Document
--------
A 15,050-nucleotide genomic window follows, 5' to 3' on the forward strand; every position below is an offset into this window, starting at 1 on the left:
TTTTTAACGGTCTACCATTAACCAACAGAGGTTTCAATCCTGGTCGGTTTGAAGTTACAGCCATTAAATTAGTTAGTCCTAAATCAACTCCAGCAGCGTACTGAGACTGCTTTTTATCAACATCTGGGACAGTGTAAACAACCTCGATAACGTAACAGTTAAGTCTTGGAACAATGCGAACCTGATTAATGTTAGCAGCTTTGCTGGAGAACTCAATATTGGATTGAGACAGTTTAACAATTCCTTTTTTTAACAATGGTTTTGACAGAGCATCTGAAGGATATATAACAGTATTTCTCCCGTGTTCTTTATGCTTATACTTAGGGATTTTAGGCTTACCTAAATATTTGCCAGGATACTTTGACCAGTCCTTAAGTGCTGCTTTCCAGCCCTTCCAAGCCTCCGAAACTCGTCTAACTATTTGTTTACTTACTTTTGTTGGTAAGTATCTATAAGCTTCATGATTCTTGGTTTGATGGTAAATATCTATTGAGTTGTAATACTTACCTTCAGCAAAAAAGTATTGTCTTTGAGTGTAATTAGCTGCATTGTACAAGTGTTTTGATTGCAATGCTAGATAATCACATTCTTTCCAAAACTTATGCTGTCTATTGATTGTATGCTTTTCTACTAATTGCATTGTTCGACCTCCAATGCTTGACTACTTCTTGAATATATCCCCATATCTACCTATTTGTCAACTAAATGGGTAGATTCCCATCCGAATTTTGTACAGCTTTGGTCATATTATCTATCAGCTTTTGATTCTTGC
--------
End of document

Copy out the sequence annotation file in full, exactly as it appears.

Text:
A 15,050-nucleotide genomic window follows, 5' to 3' on the forward strand; every position below is an offset into this window, starting at 1 on the left:
TTTTTAACGGTCTACCATTAACCAACAGAGGTTTCAATCCTGGTCGGTTTGAAGTTACAGCCATTAAATTAGTTAGTCCTAAATCAACTCCAGCAGCGTACTGAGACTGCTTTTTATCAACATCTGGGACAGTGTAAACAACCTCGATAACGTAACAGTTAAGTCTTGGAACAATGCGAACCTGATTAATGTTAGCAGCTTTGCTGGAGAACTCAATATTGGATTGAGACAGTTTAACAATTCCTTTTTTTAACAATGGTTTTGACAGAGCATCTGAAGGATATATAACAGTATTTCTCCCGTGTTCTTTATGCTTATACTTAGGGATTTTAGGCTTACCTAAATATTTGCCAGGATACTTTGACCAGTCCTTAAGTGCTGCTTTCCAGCCCTTCCAAGCCTCCGAAACTCGTCTAACTATTTGTTTACTTACTTTTGTTGGTAAGTATCTATAAGCTTCATGATTCTTGGTTTGATGGTAAATATCTATTGAGTTGTAATACTTACCTTCAGCAAAAAAGTATTGTCTTTGAGTGTAATTAGCTGCATTGTACAAGTGTTTTGATTGCAATGCTAGATAATCACATTCTTTCCAAAACTTATGCTGTCTATTGATTGTATGCTTTTCTACTAATTGCATTGTTCGACCTCCAATGCTTGACTACTTCTTGAATATATCCCCATATCTACCTATTTGTCAACTAAATGGGTAGATTCCCATCCGAATTTTGTACAGCTTTGGTCATATTATCTATCAGCTTTTGATTCTTGC